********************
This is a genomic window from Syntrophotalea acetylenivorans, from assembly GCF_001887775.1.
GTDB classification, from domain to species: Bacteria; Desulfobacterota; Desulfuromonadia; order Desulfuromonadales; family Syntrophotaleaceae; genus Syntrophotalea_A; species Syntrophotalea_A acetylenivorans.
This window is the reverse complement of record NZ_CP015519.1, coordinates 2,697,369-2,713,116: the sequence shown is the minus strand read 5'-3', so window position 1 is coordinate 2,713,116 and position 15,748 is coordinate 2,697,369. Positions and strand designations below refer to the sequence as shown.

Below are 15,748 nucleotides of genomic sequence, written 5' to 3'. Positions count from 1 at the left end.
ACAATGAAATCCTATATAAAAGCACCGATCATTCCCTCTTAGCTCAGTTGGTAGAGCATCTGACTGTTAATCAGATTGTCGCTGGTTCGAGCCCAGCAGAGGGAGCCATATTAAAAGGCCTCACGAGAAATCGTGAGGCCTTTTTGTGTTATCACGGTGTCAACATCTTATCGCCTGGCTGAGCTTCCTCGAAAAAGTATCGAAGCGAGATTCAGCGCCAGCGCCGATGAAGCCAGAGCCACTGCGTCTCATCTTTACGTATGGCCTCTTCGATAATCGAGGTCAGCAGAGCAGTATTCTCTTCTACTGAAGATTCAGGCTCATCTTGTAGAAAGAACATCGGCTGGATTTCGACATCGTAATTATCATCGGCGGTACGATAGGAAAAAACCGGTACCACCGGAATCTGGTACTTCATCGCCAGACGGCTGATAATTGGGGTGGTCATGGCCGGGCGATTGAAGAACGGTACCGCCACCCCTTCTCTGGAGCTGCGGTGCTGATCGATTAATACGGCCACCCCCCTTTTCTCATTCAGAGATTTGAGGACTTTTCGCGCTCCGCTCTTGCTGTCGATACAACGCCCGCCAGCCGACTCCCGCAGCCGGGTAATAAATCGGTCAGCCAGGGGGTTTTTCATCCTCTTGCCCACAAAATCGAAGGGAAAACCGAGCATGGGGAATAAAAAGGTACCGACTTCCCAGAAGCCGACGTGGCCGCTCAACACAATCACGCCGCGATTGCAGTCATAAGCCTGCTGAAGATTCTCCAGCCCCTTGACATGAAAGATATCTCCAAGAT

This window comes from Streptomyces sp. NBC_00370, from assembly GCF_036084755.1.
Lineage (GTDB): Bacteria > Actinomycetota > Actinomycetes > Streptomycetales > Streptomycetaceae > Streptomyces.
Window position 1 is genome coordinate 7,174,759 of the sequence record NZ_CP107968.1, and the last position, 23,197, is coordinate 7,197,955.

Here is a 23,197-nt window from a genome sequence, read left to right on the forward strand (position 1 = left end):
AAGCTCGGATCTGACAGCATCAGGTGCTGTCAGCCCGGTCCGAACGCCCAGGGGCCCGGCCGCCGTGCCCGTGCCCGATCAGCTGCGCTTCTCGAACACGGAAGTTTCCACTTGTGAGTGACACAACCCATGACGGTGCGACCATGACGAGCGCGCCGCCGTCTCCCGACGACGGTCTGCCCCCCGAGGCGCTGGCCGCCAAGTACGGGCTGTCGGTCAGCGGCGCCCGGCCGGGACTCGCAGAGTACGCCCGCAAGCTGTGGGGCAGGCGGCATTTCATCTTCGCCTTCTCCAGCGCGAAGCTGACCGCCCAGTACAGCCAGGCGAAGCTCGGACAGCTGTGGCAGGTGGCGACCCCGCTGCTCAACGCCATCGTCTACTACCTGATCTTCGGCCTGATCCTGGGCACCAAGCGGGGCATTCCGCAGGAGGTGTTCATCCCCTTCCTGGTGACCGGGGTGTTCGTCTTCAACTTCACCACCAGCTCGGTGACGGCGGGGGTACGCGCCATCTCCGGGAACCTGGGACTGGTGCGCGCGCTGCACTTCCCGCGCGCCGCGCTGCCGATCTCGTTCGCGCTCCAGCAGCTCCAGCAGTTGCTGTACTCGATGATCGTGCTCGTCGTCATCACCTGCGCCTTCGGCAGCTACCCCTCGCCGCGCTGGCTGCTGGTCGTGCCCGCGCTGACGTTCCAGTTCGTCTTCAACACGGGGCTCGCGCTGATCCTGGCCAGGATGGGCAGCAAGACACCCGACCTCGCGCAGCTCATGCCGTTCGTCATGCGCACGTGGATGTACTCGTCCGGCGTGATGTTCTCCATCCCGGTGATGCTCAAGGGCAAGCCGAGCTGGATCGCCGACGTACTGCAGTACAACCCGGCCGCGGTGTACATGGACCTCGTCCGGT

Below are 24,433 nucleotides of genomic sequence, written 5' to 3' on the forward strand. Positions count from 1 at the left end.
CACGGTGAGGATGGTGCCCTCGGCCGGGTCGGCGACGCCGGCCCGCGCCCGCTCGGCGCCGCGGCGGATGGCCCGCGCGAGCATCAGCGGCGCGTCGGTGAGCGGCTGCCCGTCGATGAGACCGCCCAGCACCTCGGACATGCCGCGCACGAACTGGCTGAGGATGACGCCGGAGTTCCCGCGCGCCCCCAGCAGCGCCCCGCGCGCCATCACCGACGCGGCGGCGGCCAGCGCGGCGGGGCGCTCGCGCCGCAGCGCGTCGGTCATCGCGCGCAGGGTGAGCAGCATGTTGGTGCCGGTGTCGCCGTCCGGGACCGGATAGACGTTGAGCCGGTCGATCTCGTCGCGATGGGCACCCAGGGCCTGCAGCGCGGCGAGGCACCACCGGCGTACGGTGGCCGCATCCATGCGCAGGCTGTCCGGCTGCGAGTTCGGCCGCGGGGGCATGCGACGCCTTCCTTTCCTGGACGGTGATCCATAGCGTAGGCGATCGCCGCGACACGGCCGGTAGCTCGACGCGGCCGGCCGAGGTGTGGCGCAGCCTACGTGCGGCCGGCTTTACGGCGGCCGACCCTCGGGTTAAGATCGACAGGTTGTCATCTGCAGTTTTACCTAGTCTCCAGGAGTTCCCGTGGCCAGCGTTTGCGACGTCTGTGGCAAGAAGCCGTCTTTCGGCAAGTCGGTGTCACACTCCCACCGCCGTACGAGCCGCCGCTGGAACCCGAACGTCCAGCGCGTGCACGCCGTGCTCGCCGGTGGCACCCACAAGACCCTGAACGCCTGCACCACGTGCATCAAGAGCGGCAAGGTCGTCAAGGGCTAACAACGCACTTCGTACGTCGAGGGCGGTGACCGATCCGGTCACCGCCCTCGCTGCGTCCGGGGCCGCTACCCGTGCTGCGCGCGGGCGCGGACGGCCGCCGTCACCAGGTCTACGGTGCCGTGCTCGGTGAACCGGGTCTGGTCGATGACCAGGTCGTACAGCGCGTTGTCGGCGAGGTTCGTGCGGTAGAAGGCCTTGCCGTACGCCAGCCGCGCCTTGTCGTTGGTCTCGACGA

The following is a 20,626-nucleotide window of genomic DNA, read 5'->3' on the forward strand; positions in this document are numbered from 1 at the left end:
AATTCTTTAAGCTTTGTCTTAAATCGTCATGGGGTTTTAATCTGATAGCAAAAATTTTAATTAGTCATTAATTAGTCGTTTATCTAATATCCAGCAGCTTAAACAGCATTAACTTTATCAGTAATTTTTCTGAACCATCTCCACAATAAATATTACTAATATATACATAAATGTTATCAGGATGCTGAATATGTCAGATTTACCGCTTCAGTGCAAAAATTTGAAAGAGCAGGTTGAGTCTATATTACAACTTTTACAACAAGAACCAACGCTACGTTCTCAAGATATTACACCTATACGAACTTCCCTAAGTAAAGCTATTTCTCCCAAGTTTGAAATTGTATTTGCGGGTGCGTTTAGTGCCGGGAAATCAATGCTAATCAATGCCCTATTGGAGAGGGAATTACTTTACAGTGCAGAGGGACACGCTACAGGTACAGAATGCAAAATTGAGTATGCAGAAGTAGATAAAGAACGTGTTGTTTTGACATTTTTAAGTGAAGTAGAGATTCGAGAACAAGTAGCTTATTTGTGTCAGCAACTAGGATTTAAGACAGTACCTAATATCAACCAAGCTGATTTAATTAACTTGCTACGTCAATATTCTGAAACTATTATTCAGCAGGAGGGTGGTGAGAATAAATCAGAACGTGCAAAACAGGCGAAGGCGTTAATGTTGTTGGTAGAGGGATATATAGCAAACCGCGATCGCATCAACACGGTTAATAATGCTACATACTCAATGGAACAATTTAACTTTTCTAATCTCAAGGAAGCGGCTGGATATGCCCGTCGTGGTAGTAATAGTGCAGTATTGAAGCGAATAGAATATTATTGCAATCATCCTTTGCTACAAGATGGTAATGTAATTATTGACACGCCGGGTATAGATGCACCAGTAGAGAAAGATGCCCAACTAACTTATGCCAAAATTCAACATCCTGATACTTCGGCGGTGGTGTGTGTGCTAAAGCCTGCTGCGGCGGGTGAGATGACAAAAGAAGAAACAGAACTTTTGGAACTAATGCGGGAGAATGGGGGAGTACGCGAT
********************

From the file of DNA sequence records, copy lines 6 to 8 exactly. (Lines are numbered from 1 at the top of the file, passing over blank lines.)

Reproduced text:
This window comes from Streptomyces sp. NBC_00370, from assembly GCF_036084755.1.
Lineage (GTDB): Bacteria > Actinomycetota > Actinomycetes > Streptomycetales > Streptomycetaceae > Streptomyces.
Window position 1 is genome coordinate 7,174,759 of the sequence record NZ_CP107968.1, and the last position, 23,197, is coordinate 7,197,955.